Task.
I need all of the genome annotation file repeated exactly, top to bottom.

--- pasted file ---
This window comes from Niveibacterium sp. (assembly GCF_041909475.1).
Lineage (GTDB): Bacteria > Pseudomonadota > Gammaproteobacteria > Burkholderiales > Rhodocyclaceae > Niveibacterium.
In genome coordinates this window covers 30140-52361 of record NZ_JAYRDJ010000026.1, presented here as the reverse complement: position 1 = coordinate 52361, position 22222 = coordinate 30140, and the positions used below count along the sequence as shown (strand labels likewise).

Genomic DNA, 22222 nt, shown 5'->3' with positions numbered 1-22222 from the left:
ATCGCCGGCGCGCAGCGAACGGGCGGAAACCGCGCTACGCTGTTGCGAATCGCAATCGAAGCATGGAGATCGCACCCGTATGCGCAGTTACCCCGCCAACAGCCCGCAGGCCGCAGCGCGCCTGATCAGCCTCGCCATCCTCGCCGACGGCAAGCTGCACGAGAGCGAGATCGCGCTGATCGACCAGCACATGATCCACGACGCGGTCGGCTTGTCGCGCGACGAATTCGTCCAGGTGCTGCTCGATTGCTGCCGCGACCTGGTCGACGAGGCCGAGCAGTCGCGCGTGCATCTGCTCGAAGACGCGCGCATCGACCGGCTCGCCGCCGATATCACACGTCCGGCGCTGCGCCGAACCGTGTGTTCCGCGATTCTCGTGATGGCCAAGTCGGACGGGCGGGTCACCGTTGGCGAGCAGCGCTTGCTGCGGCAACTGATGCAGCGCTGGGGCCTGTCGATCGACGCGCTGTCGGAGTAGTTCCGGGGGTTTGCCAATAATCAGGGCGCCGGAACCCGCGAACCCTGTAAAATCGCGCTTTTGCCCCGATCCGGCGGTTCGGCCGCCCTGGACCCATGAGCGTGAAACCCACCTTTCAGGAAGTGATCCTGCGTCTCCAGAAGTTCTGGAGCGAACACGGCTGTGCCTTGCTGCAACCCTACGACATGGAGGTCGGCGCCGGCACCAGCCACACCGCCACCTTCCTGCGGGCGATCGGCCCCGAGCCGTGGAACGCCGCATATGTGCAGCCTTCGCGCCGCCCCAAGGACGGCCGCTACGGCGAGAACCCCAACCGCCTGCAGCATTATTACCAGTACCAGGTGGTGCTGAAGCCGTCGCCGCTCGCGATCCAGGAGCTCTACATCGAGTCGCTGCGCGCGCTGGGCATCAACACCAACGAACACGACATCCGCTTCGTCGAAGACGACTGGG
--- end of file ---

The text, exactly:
This window comes from Niveibacterium sp. (assembly GCF_041909475.1).
Lineage (GTDB): Bacteria > Pseudomonadota > Gammaproteobacteria > Burkholderiales > Rhodocyclaceae > Niveibacterium.
In genome coordinates this window covers 30140-52361 of record NZ_JAYRDJ010000026.1, presented here as the reverse complement: position 1 = coordinate 52361, position 22222 = coordinate 30140, and the positions used below count along the sequence as shown (strand labels likewise).

Genomic DNA, 22222 nt, shown 5'->3' with positions numbered 1-22222 from the left:
ATCGCCGGCGCGCAGCGAACGGGCGGAAACCGCGCTACGCTGTTGCGAATCGCAATCGAAGCATGGAGATCGCACCCGTATGCGCAGTTACCCCGCCAACAGCCCGCAGGCCGCAGCGCGCCTGATCAGCCTCGCCATCCTCGCCGACGGCAAGCTGCACGAGAGCGAGATCGCGCTGATCGACCAGCACATGATCCACGACGCGGTCGGCTTGTCGCGCGACGAATTCGTCCAGGTGCTGCTCGATTGCTGCCGCGACCTGGTCGACGAGGCCGAGCAGTCGCGCGTGCATCTGCTCGAAGACGCGCGCATCGACCGGCTCGCCGCCGATATCACACGTCCGGCGCTGCGCCGAACCGTGTGTTCCGCGATTCTCGTGATGGCCAAGTCGGACGGGCGGGTCACCGTTGGCGAGCAGCGCTTGCTGCGGCAACTGATGCAGCGCTGGGGCCTGTCGATCGACGCGCTGTCGGAGTAGTTCCGGGGGTTTGCCAATAATCAGGGCGCCGGAACCCGCGAACCCTGTAAAATCGCGCTTTTGCCCCGATCCGGCGGTTCGGCCGCCCTGGACCCATGAGCGTGAAACCCACCTTTCAGGAAGTGATCCTGCGTCTCCAGAAGTTCTGGAGCGAACACGGCTGTGCCTTGCTGCAACCCTACGACATGGAGGTCGGCGCCGGCACCAGCCACACCGCCACCTTCCTGCGGGCGATCGGCCCCGAGCCGTGGAACGCCGCATATGTGCAGCCTTCGCGCCGCCCCAAGGACGGCCGCTACGGCGAGAACCCCAACCGCCTGCAGCATTATTACCAGTACCAGGTGGTGCTGAAGCCGTCGCCGCTCGCGATCCAGGAGCTCTACATCGAGTCGCTGCGCGCGCTGGGCATCAACACCAACGAACACGACATCCGCTTCGTCGAAGACGACTGGG